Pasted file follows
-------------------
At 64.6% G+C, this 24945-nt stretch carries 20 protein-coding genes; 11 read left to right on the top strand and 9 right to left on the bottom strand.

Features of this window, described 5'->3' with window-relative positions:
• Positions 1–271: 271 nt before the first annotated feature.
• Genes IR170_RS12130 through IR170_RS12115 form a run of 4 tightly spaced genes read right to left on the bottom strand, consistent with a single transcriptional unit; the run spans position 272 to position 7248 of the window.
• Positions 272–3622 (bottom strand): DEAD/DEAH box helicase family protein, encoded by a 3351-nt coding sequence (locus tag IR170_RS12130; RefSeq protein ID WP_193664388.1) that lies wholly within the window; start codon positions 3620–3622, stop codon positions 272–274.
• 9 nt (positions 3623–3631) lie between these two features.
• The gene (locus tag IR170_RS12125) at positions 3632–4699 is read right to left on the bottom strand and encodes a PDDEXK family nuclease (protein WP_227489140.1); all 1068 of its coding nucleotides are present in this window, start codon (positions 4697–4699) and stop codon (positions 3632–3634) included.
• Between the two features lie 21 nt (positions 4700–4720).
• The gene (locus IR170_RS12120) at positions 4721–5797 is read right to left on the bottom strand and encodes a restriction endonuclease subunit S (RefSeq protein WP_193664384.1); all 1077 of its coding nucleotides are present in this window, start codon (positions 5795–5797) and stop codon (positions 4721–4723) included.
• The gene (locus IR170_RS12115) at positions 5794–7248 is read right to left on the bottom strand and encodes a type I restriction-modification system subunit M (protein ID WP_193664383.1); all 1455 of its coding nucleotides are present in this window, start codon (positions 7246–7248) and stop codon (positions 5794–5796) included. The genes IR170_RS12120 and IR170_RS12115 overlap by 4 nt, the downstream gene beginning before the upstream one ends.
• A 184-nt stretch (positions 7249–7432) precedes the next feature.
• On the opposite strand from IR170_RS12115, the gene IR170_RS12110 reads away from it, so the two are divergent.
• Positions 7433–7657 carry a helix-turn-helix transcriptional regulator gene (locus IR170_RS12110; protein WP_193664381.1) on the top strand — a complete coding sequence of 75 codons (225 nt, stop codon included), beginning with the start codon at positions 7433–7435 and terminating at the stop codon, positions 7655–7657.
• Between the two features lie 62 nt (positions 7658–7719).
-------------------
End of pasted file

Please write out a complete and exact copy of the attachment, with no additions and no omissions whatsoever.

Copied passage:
At 64.6% G+C, this 24945-nt stretch carries 20 protein-coding genes; 11 read left to right on the top strand and 9 right to left on the bottom strand.

Features of this window, described 5'->3' with window-relative positions:
• Positions 1–271: 271 nt before the first annotated feature.
• Genes IR170_RS12130 through IR170_RS12115 form a run of 4 tightly spaced genes read right to left on the bottom strand, consistent with a single transcriptional unit; the run spans position 272 to position 7248 of the window.
• Positions 272–3622 (bottom strand): DEAD/DEAH box helicase family protein, encoded by a 3351-nt coding sequence (locus tag IR170_RS12130; RefSeq protein ID WP_193664388.1) that lies wholly within the window; start codon positions 3620–3622, stop codon positions 272–274.
• 9 nt (positions 3623–3631) lie between these two features.
• The gene (locus tag IR170_RS12125) at positions 3632–4699 is read right to left on the bottom strand and encodes a PDDEXK family nuclease (protein WP_227489140.1); all 1068 of its coding nucleotides are present in this window, start codon (positions 4697–4699) and stop codon (positions 3632–3634) included.
• Between the two features lie 21 nt (positions 4700–4720).
• The gene (locus IR170_RS12120) at positions 4721–5797 is read right to left on the bottom strand and encodes a restriction endonuclease subunit S (RefSeq protein WP_193664384.1); all 1077 of its coding nucleotides are present in this window, start codon (positions 5795–5797) and stop codon (positions 4721–4723) included.
• The gene (locus IR170_RS12115) at positions 5794–7248 is read right to left on the bottom strand and encodes a type I restriction-modification system subunit M (protein ID WP_193664383.1); all 1455 of its coding nucleotides are present in this window, start codon (positions 7246–7248) and stop codon (positions 5794–5796) included. The genes IR170_RS12120 and IR170_RS12115 overlap by 4 nt, the downstream gene beginning before the upstream one ends.
• A 184-nt stretch (positions 7249–7432) precedes the next feature.
• On the opposite strand from IR170_RS12115, the gene IR170_RS12110 reads away from it, so the two are divergent.
• Positions 7433–7657 carry a helix-turn-helix transcriptional regulator gene (locus IR170_RS12110; protein WP_193664381.1) on the top strand — a complete coding sequence of 75 codons (225 nt, stop codon included), beginning with the start codon at positions 7433–7435 and terminating at the stop codon, positions 7655–7657.
• Between the two features lie 62 nt (positions 7658–7719).